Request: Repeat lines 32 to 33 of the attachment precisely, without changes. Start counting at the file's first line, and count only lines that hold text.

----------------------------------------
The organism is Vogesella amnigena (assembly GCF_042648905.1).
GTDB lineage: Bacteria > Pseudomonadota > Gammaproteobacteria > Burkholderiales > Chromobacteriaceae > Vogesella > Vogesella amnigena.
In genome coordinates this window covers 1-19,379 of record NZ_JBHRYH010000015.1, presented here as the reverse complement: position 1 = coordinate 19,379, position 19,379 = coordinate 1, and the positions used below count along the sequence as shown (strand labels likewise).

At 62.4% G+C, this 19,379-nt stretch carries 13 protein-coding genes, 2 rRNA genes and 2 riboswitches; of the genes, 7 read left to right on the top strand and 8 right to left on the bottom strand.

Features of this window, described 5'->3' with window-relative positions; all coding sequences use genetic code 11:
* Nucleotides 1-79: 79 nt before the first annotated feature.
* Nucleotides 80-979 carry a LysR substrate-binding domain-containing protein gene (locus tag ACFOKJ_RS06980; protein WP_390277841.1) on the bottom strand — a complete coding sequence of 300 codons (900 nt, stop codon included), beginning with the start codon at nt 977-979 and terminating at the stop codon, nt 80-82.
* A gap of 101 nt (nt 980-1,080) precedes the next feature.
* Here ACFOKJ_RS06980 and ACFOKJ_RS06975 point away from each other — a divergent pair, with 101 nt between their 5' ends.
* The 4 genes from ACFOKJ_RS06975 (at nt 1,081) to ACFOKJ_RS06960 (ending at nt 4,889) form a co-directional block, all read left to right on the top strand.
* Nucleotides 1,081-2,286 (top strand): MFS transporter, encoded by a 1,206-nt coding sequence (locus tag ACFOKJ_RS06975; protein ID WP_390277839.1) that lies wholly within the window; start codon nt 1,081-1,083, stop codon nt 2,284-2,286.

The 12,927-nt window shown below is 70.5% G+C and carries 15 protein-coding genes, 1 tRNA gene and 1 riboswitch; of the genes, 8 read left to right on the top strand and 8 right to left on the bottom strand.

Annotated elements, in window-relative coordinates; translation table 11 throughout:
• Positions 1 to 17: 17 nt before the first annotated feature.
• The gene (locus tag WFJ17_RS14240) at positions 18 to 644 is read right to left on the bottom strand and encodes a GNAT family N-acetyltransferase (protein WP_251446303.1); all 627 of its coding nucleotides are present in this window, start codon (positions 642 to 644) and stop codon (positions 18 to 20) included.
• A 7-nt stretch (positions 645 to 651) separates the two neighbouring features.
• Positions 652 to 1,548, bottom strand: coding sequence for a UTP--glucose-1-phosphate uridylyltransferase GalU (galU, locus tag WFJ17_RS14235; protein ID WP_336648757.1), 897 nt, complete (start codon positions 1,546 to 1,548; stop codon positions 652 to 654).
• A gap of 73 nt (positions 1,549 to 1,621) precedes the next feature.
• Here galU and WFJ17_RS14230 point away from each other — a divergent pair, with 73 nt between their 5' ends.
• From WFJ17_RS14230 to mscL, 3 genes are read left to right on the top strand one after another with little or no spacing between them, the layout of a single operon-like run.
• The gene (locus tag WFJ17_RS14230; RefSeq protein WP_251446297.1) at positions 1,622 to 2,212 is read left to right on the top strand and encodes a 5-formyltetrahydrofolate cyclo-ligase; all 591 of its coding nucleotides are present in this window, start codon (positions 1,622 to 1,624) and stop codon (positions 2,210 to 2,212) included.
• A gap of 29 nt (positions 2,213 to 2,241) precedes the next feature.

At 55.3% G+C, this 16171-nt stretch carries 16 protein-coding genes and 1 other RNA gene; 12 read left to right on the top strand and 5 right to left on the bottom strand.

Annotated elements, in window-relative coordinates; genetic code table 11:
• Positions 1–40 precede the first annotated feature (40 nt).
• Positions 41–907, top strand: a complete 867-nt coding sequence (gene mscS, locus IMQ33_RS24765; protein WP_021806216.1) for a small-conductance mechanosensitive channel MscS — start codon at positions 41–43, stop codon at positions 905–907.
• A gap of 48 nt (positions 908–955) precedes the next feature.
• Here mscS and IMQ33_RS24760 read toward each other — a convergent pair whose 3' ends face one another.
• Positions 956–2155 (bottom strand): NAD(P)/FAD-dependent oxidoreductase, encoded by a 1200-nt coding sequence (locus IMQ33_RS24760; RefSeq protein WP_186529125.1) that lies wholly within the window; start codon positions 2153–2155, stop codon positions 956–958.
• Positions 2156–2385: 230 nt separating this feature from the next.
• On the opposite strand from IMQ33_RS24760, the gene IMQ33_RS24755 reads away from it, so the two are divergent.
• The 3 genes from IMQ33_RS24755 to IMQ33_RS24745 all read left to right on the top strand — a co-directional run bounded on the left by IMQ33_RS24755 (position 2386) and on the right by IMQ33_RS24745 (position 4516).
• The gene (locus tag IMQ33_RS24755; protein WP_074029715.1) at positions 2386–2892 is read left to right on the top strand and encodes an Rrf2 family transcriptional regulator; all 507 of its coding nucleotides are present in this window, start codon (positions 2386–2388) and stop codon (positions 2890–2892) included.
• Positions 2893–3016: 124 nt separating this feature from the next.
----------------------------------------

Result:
• The 3 genes from IMQ33_RS24755 to IMQ33_RS24745 all read left to right on the top strand — a co-directional run bounded on the left by IMQ33_RS24755 (position 2386) and on the right by IMQ33_RS24745 (position 4516).
• The gene (locus tag IMQ33_RS24755; protein WP_074029715.1) at positions 2386–2892 is read left to right on the top strand and encodes an Rrf2 family transcriptional regulator; all 507 of its coding nucleotides are present in this window, start codon (positions 2386–2388) and stop codon (positions 2890–2892) included.